My Lords, I shall be brief as the noble Lord, Lord Dubs, reflected my remarks. I have much sympathy with what the noble and gallant Lord, Lord Craig, said. I recognise the contribution that Cross-Benchers make to the work of the House. None the less, I believe that the Committee of Selection reached the right decision. We had difficulty in considering the matter raised by the right reverend Prelate the Bishop of Guildford. The constructive way in which he put his points today reinforces our concerns, but our hope was that once the committee had been established it would be able to take views as fully as possible, especially those of the Bench of Bishops.

I hope that those noble Lords who will be nominated to serve on the committee, having heard the debate, will find ways in which to do that.

Lord Cope of Berkeley

My Lords, I, too, am a member of the Committee of Selection. Both in the committee and more widely we were extremely sympathetic to the point made by the noble and gallant Lord the Convenor of the Cross Benches. Indeed, we supported the points that he made by voices and votes. As has been said, the committee was deadlocked, so the chairman had to cast his vote, leading to the decision we are discussing today.

We thought it important that on this committee there should be a substantial representation of the independent element of your Lordships' House and also of Parliament as a whole. There is little or no equivalent to the Cross Benches in another place. We thought it important not least because of the importance attached by everyone—the Royal Commission and others—who made proposals. Most proposals lay emphasis on the importance of an independent element in the reformed House.

The Committee of Selection took its decision and we have no amendments before us today. We were sympathetic to the position of the bishops, as set out by the right reverend Prelate. It is important that the views of the bishops who are our colleagues in this House, as well as the faith communities more widely, should be taken into account by the Joint Committee. I hope that the right reverend Prelate and his colleagues will give evidence in writing, verbally and in person on those points. They will be listened to with care.

One of the proposed powers of the Joint Committee is that of appointing specialist advisers. It could perhaps consider appointing a number of special advisers to determine whether some of the points made by the right reverend Prelate the Bishop of Guildford can be taken into account in its deliberations.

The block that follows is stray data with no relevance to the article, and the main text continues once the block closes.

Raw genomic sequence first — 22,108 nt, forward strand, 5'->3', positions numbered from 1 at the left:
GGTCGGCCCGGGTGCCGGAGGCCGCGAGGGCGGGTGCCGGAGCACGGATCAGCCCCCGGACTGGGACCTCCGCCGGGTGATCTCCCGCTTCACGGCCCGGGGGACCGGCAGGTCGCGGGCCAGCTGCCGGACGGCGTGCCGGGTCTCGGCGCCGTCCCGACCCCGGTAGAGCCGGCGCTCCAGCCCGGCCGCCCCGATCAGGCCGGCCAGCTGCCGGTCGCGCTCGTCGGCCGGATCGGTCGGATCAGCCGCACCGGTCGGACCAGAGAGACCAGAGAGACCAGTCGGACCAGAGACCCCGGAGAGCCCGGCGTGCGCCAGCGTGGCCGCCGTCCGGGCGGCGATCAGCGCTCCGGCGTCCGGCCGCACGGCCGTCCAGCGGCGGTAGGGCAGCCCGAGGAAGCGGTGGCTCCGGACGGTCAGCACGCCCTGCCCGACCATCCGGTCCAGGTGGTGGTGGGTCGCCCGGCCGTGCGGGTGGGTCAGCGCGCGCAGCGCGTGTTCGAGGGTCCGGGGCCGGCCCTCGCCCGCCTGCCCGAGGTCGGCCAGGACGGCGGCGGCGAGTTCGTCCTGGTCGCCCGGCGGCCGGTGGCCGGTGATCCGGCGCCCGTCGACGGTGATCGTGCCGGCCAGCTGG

4 p.m.

The Chairman of Committees

My Lords, I hope that the words spoken in this House today are listened to by all members of the Joint Committee. They are obviously sincerely and properly held. I am grateful to the noble and gallant Lord, Lord Craig, for his comments about my vote in the Committee of Selection. I was faced with a difficult situation. One Member of your Lordships' House described my action as despicable. I am sorry that the Member concerned felt that way.

As chairman, I had to maintain the status quo; I did that. Whether I agreed with the status quo is a different matter. As the noble and gallant Lord said, the status quo relied on a 2:2:1:1 split for a considerable time. It is not for me to tell the usual channels what changes there should be, even if I believe that there should be changes. Neither of the two larger parties in your Lordships' House offered a seat to Cross Benchers or bishops.

I have considerable sympathy with the comments made by the right reverend Prelate the Bishop of Guildford. There was a serious discussion in the Committee of Selection on that very issue. It did not go unnoticed. The only comfort I can offer him is that I hope there will be an opportunity for evidence to be taken. However, I believe that the suggestion of the noble Lord, Lord Dean of Harptree, for an early evidence-taking session may not be the case. As I understand it, the first phase of the committee's work will be to sort out the possible options. It will then move on from there.

However, there is a lot of evidence, and much time has been taken in producing evidence in relation to the reform of your Lordships' House. The Royal Commission contained a Member of the Bench of Bishops in the shape of the right reverend Prelate the Bishop of Oxford who made a big contribution. His chairmanship and membership of various committees is a good example of the way in which Members of the Bench of Bishops contribute to your Lordships' House. We are extremely grateful.

I cannot take the House much further at this stage. I sincerely hope that what has been said today will be conveyed by our representatives and made plain to Members of another place and the whole committee. I hope that careful attention will be paid to their remarks. The question of the split between the major parties, the minor party and the Cross Benches is a matter for another day; it is not a matter for me.

Lord Renton

My Lords, before the noble Lord sits down, is he suggesting that the House should now reach a decision to approve the Motion that he has put forward? In spite of what has been said, is he excluding the possibility that the matter should be adjourned for a few days so that the matters mentioned can be borne in mind and the Motion improved accordingly?

The Chairman of Committees

My Lords, I understand what the noble Lord is saying, but I would have no confidence that if it went back to the Committee of Selection any different solution would be achieved. To rebalance these matters will take rather longer than between now and next week. Therefore, the answer is yes, I have moved the Motion as it stands.

On Question, Motion agreed to; and a message was ordered to be sent to the Commons to acquaint them therewith.